Friday, June 27, 2008

The "No Hidden Fees" Ripoff

Bank (and sometimes credit card) commercials often try to lure new customers by stating that with their accounts, there are "no hidden fees."

When are fees actually hidden? I understand that banks have disclosure requirements and could face lawsuits and, potentially, criminal prosecution if they do not disclose all their fees. In other words, almost any American bank can truthfully say they charge "no hidden fees," and if they can't do so truthfully, then getting new customers is the least of their worries.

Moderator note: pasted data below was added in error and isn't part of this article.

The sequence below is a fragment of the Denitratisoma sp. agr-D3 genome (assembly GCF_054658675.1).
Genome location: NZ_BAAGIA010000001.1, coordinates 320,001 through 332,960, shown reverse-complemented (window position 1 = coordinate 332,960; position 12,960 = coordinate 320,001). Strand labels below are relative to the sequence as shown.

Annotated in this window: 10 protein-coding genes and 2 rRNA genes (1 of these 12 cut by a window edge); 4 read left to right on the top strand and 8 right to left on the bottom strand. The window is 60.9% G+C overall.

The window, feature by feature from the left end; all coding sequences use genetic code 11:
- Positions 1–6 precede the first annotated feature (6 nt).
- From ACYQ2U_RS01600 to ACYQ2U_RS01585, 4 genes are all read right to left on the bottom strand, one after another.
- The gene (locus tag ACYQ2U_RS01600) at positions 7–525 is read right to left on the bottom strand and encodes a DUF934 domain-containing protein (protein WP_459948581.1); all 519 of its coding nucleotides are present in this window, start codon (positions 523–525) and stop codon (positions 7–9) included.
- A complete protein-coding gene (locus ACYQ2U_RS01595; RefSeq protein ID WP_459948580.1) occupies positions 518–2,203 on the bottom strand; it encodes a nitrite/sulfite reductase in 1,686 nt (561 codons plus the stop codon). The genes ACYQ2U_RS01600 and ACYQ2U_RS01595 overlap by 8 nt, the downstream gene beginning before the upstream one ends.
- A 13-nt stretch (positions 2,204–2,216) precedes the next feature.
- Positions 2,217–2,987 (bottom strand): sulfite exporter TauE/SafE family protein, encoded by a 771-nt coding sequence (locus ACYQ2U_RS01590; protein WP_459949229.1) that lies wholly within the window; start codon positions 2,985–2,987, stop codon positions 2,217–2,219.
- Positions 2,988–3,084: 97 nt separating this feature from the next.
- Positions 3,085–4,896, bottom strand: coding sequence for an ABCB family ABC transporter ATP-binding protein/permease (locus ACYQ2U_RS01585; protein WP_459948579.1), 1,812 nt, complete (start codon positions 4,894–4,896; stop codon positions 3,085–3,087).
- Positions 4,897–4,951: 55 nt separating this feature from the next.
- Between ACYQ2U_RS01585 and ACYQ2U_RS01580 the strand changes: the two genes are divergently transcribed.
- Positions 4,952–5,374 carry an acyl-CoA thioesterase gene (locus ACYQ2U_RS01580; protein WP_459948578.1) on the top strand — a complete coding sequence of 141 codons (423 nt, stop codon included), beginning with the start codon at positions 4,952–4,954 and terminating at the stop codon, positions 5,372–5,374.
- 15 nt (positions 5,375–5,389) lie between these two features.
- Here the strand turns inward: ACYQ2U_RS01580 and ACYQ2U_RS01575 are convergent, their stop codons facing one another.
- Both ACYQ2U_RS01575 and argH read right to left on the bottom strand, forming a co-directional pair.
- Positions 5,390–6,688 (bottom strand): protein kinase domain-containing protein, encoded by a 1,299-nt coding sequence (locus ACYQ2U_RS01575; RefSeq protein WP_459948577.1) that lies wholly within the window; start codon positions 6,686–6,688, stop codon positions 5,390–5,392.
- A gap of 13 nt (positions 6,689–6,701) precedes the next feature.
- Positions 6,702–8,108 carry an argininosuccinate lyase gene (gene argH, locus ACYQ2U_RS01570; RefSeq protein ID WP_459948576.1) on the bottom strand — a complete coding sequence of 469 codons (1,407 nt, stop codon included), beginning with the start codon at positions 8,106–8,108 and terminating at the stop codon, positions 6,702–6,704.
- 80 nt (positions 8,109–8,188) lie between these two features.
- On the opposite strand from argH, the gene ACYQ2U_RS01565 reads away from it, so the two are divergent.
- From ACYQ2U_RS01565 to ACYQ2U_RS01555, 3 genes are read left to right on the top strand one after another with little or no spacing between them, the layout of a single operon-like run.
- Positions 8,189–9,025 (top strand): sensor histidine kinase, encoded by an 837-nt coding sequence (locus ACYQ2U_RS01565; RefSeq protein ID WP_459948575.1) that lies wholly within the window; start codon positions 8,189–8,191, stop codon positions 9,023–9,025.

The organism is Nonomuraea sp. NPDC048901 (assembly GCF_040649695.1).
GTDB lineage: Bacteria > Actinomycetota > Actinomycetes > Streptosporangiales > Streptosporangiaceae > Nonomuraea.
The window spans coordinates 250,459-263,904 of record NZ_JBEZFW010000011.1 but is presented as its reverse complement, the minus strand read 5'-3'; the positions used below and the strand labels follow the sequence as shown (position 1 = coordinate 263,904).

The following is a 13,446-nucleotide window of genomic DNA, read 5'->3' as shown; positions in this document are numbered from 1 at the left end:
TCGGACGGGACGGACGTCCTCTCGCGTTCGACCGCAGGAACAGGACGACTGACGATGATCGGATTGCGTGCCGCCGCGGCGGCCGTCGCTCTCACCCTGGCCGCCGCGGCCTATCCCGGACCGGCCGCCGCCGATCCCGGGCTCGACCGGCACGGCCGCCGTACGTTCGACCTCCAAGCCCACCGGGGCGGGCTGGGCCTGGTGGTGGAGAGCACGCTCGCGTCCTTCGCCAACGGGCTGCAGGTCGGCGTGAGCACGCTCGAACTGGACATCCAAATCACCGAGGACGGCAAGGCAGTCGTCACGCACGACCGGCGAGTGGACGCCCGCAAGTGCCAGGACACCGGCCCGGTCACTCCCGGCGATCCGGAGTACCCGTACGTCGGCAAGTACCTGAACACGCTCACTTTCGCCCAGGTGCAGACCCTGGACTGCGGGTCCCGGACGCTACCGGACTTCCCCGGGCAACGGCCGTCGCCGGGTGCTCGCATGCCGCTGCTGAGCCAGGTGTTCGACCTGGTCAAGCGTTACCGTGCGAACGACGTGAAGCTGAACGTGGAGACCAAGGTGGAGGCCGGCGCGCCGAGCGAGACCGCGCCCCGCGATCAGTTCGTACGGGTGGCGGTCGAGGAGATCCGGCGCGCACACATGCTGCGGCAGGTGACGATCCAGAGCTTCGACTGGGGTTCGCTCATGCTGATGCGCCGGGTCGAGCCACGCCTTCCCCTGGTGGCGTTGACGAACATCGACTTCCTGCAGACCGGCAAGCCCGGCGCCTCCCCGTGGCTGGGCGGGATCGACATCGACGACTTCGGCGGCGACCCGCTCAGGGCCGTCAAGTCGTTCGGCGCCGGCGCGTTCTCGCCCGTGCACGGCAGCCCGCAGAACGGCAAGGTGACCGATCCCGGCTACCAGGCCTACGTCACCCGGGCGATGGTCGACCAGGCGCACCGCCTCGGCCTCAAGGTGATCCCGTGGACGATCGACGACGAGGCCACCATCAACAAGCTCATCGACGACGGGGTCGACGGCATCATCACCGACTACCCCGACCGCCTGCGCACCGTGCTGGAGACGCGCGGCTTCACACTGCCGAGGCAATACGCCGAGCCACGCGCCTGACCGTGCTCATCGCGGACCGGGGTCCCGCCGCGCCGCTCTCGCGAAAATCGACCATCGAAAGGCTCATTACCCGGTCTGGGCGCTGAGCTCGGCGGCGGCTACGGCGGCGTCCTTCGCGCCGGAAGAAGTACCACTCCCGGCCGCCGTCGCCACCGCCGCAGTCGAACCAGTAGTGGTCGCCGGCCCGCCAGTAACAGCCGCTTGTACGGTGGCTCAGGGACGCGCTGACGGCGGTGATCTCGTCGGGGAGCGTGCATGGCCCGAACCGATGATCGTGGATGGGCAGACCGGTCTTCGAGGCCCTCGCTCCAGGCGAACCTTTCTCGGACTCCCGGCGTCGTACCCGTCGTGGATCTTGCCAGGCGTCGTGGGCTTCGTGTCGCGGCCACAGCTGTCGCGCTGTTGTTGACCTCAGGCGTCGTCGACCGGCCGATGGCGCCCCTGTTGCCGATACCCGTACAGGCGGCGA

The issue should be whether the bank has an easily understandable fee structure. In other words, it's a question of whether a layperson can look at the disclosures and be able to know with a high degree of certainty when a specific fee will be charged and what the amount of the fee would be. For this reason, it is often better, in my view, to have an account that charges a monthly fee but has a simple fee structure than to have a "free checking" account in which one cannot figure the fees. (Yes, I realize the federal government has certain requirements about what banks can call "free checking." Still, there are ways to charge fees on such accounts without violating the regulations.)

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